Last Friday, the Coast Guard’s helicopter was mobilised to retrieve a woman trapped at the former viewpoint over the Fagradalsfjall eruption. The hill is now enclosed by lava, and authorities have warned the public not to cross the new lava field. As three months have passed since the eruption ended, the local search-and-rescue squad decided to investigate if the lava field was safe enough for them to cross on foot but found that the new lava’s surface was still unstable and dangerous.
After crossing the new lava field to reach the hill that formerly served as a viewpoint over the eruption, the woman didn’t feel up to returning the same way she came and requested emergency assistance.
In a Facebook post, members of the Þorbjörn squad state that ever since the eruption began, they’ve been asking people to refrain from walking on the new lava, as it’s unstable and dangerous. On December 31, more than three months after the eruption stopped, they decided to investigate if it was safe to walk on the lava to rescue the trapped person.
They chose a part of the new lava field where they would have to go as short a distance as possible and where the new lava was not very thick. Armed with a powerful thermograph and pinch bars, the group carefully entered the new lava field. After only a few meters, they found the area unsafe and requested the Coast Guard’s helicopter’s assistance in the rescue mission.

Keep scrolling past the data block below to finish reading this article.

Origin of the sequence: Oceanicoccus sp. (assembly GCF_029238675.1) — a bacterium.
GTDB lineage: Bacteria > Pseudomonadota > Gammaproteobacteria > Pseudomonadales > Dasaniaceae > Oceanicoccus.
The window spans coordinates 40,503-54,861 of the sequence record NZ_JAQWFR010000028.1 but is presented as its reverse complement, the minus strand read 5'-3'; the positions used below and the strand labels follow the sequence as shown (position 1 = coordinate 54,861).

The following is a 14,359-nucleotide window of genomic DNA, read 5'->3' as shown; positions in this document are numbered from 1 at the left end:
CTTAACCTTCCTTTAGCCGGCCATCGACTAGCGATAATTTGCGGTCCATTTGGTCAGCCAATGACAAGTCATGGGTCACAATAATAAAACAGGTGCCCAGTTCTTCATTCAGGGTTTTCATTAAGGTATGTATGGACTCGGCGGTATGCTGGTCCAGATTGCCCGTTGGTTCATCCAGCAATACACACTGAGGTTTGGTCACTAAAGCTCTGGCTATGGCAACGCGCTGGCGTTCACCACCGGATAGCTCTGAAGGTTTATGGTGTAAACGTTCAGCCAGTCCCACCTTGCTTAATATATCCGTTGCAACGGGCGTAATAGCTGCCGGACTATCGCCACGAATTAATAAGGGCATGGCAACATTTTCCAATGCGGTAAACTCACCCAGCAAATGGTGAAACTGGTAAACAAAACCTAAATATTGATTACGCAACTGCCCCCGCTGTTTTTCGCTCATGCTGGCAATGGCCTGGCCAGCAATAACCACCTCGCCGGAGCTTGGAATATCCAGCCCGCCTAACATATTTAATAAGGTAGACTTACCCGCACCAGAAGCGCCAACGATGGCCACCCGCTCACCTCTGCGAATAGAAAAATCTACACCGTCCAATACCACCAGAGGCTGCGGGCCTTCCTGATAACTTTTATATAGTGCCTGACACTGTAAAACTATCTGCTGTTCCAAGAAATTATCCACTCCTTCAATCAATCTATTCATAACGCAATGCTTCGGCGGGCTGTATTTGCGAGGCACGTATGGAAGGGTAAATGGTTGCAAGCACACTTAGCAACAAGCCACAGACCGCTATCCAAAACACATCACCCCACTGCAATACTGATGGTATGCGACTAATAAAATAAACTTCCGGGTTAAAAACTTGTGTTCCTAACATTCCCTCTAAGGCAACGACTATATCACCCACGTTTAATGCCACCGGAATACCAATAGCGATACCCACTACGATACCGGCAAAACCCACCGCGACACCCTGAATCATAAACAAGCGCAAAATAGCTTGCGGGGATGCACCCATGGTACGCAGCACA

During their short expedition, they found that the surface of the new lava field was very unstable and fragile. There’s an acute danger of stepping through the surface, which could release a dangerous amount of heat. In addition to burn injuries, travellers risk cutting their ankles or calf on the rock’s sharp edges.
They also noted that there’s no way of knowing where tunnels or caves have formed underneath the surface. While there’s seismic activity in the area, these tunnels or caves are liable to collapse without warning.
Even though it’s been more than three months since the eruption ended, there’s still a great deal of heat on the surface. The thermograph detected temperatures of over 200°c [392°f].
In light of these discoveries, the search-and-rescue squad has announced that they will not be crossing the lava field to rescue trapped travellers. If people cross the new lava and get into accidents, they will only be able to be rescued by helicopter.